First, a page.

A new diagnosis of scleroderma doesn't have to be overwhelming, even though the disease itself is complex. The symptoms of scleroderma vary greatly from individual to individual, and the effects of scleroderma can range from very mild to severe. The seriousness will depend on what parts of the body are affected and the extent to which they are affected. A mild case can become more serious if not properly treated. Prompt and proper diagnosis and treatment by qualified physicians may minimize the symptoms of scleroderma and lessen the chance for irreversible damage.
Early Signs & Symptoms
Most often, the earliest sign & symptom of scleroderma is when a person's fingers become extremely sensitive to cold temperatures and/or emotional stress, which causes them to sometimes change color (blue, white or red). This condition is known as Raynaud’s Phenomenon. It is a condition in which the small blood vessels of the hands or feet contract in response to cold or anxiety. As the vessels contract, the hands or feet turn white and cold, then blue. As blood flow returns, they become red.
Other early signs & symptoms of scleroderma include:
Loss of strength
If you have been newly diagnosed with scleroderma you are not alone. Although scleroderma is a relatively rare condition. Start now, by following the steps below, to learn more about scleroderma and how you can manage living with this disease through proper medical care and treatment, lifestyle modification and support.
Use the Scleroderma Society of Ontario web-site (www.sclerodermaontario.on.ca) for basic information and guidance.
Start by reading the sections in this web-site found in Scleroderma Overview and Diagnosis & Treatment to provide you with some basic information about issues relating to scleroderma health care management. Be sure to know why a person with early diffuse scleroderma should perform routine blood pressure monitoring - Hypertension can lead to renal crisis and therefore must treated as a medical emergency with rapid assessment of renal function and control of blood pressure elevation.
Print information for your family physician and other health care providers so you can begin to educate your doctors as well as yourself. Medical Summary and Medical Articles are excellent resources to start with.
Contact a Scleroderma Treatment Clinic to ensure you start receiving specialized medical care customized to your personal health needs.
A Scleroderma Treatment Clinic can provide you with medical care and resources necessary to access sub-specialists who work to treat the many facets of scleroderma including those that affect the immune system, skin, joints, lungs, kidneys, gastrointestinal tract, heart, and vascular system.
At a Scleroderma Treatment Clinic, you can receive information regarding current care standards and treatment options. You will also receive a medical care plan suited to your personal health needs and improving your quality of life.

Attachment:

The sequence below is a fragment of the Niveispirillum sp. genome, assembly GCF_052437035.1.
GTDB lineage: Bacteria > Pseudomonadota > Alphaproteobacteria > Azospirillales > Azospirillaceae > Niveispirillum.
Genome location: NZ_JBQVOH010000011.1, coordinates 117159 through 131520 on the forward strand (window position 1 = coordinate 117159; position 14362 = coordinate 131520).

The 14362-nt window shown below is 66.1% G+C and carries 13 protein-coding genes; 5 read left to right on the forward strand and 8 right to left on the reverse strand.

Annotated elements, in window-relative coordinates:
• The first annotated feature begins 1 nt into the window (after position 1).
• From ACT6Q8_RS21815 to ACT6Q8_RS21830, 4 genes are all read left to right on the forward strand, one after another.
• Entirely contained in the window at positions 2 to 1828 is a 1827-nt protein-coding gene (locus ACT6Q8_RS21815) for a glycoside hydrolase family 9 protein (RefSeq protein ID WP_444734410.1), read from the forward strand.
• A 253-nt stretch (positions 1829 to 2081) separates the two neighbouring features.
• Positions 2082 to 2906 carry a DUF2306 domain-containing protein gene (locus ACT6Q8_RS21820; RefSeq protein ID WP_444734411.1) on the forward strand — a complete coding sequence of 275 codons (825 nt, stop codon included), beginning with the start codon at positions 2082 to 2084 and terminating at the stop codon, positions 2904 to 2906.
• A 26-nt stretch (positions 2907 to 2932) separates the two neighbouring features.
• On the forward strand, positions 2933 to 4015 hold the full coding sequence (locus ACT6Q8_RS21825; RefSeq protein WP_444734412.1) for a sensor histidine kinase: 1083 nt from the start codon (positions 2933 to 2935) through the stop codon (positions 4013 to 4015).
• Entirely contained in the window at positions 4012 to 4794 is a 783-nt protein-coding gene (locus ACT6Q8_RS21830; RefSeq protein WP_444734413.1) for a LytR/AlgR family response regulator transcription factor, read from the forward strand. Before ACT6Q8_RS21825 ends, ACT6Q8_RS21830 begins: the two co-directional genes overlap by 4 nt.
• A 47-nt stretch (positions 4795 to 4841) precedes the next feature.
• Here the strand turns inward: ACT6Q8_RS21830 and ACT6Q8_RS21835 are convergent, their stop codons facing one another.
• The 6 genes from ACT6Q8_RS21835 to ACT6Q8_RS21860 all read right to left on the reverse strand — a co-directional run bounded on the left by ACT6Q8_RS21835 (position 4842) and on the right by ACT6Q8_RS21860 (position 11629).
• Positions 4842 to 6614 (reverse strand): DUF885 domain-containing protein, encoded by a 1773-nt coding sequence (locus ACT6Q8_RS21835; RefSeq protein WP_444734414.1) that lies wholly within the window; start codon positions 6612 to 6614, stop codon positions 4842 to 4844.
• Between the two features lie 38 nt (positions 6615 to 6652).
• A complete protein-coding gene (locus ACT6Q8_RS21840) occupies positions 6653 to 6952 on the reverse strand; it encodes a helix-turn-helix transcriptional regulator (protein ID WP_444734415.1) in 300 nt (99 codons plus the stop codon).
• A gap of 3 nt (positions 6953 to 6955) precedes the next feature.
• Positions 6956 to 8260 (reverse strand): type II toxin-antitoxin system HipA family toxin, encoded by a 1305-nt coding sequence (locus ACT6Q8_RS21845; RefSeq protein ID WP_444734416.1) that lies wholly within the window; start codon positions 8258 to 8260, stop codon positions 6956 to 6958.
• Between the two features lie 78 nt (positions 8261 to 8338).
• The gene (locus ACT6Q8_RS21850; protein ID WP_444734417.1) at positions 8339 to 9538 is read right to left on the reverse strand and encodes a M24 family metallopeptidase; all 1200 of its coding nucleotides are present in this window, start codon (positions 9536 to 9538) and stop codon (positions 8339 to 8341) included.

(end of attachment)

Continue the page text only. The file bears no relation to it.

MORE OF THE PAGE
To find nearest you, a medical doctor who specialize in the care and treatment of persons with scleroderma, click here.
Get involved to help out and improve the quality of life for people living with scleroderma!
Join a Scleroderma Support Group today! Invite your family and friends too, and together, learn successful tips for health strategy management for living with scleroderma. Stay informed about new medical treatments and lifestyle choices that effectively relieve or delay the progress of disease symptoms. For more information to find more information about support groups nearest you, click here.
Contact the Scleroderma Society of Ontario (SSO) office to receive information regarding upcoming events, fund-raising activities and newsletters. To contact the SSO, click here.
Become a volunteer and help the Scleroderma Society of Ontario by contributing your experience and time to public awareness. marketing, fund-raising, education, research, government relations. To find out more information how to volunteer with the SSO, click here.
The Scleroderma Society of Ontario welcomes your support in the fight against this disease through financial contributions. Donations are devoted to creating awareness, providing patient support and funding research so that new scientific discoveries will be made and translated into improved treatments and patient care. To find out more information how to donate to the SSO, click here.
The National Institute on Arthritis and Musculoskeletal and Skin Diseases, National Institutes of Health, U.S. Department of Human and Health Services.
The Scleroderma Foundation in consultation with Dr. Maureen Mayes, M.D.,M.P.H., University of Texas/Houston and Dr. John Varga, M.D., Northwestern University.